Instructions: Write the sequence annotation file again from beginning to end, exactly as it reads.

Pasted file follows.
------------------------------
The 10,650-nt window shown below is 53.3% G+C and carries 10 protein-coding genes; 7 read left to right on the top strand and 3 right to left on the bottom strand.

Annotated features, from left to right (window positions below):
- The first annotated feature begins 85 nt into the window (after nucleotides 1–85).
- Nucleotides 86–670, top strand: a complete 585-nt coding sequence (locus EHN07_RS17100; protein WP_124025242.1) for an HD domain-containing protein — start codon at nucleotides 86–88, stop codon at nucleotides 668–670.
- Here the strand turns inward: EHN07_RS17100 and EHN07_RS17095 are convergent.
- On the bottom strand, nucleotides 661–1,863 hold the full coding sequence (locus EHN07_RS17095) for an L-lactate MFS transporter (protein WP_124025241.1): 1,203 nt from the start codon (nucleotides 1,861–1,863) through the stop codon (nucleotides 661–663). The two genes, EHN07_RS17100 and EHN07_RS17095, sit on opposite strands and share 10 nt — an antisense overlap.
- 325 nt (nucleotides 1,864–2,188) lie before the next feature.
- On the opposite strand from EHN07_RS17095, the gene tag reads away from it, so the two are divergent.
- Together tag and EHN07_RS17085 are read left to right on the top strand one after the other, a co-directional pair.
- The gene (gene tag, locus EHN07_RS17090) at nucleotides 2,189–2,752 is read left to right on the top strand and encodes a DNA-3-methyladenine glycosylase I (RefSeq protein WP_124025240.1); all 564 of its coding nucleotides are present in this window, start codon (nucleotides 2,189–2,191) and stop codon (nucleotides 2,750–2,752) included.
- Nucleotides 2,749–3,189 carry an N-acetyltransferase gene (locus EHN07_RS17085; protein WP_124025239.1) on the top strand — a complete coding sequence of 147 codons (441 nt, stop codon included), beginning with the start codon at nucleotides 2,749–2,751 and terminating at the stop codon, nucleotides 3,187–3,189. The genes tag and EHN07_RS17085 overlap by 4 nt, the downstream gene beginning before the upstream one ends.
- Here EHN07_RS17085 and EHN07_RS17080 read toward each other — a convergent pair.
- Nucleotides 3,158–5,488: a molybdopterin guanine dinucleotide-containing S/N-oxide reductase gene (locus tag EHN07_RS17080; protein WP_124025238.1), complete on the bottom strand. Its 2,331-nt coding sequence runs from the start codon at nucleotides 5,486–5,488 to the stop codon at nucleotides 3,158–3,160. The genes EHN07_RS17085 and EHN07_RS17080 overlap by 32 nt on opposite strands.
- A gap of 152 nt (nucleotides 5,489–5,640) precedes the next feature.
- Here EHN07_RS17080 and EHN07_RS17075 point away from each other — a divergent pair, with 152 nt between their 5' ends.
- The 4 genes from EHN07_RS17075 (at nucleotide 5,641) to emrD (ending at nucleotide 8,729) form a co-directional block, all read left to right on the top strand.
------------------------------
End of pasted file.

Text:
The 10,650-nt window shown below is 53.3% G+C and carries 10 protein-coding genes; 7 read left to right on the top strand and 3 right to left on the bottom strand.

Annotated features, from left to right (window positions below):
- The first annotated feature begins 85 nt into the window (after nucleotides 1–85).
- Nucleotides 86–670, top strand: a complete 585-nt coding sequence (locus EHN07_RS17100; protein WP_124025242.1) for an HD domain-containing protein — start codon at nucleotides 86–88, stop codon at nucleotides 668–670.
- Here the strand turns inward: EHN07_RS17100 and EHN07_RS17095 are convergent.
- On the bottom strand, nucleotides 661–1,863 hold the full coding sequence (locus EHN07_RS17095) for an L-lactate MFS transporter (protein WP_124025241.1): 1,203 nt from the start codon (nucleotides 1,861–1,863) through the stop codon (nucleotides 661–663). The two genes, EHN07_RS17100 and EHN07_RS17095, sit on opposite strands and share 10 nt — an antisense overlap.
- 325 nt (nucleotides 1,864–2,188) lie before the next feature.
- On the opposite strand from EHN07_RS17095, the gene tag reads away from it, so the two are divergent.
- Together tag and EHN07_RS17085 are read left to right on the top strand one after the other, a co-directional pair.
- The gene (gene tag, locus EHN07_RS17090) at nucleotides 2,189–2,752 is read left to right on the top strand and encodes a DNA-3-methyladenine glycosylase I (RefSeq protein WP_124025240.1); all 564 of its coding nucleotides are present in this window, start codon (nucleotides 2,189–2,191) and stop codon (nucleotides 2,750–2,752) included.
- Nucleotides 2,749–3,189 carry an N-acetyltransferase gene (locus EHN07_RS17085; protein WP_124025239.1) on the top strand — a complete coding sequence of 147 codons (441 nt, stop codon included), beginning with the start codon at nucleotides 2,749–2,751 and terminating at the stop codon, nucleotides 3,187–3,189. The genes tag and EHN07_RS17085 overlap by 4 nt, the downstream gene beginning before the upstream one ends.
- Here EHN07_RS17085 and EHN07_RS17080 read toward each other — a convergent pair.
- Nucleotides 3,158–5,488: a molybdopterin guanine dinucleotide-containing S/N-oxide reductase gene (locus tag EHN07_RS17080; protein WP_124025238.1), complete on the bottom strand. Its 2,331-nt coding sequence runs from the start codon at nucleotides 5,486–5,488 to the stop codon at nucleotides 3,158–3,160. The genes EHN07_RS17085 and EHN07_RS17080 overlap by 32 nt on opposite strands.
- A gap of 152 nt (nucleotides 5,489–5,640) precedes the next feature.
- Here EHN07_RS17080 and EHN07_RS17075 point away from each other — a divergent pair, with 152 nt between their 5' ends.
- The 4 genes from EHN07_RS17075 (at nucleotide 5,641) to emrD (ending at nucleotide 8,729) form a co-directional block, all read left to right on the top strand.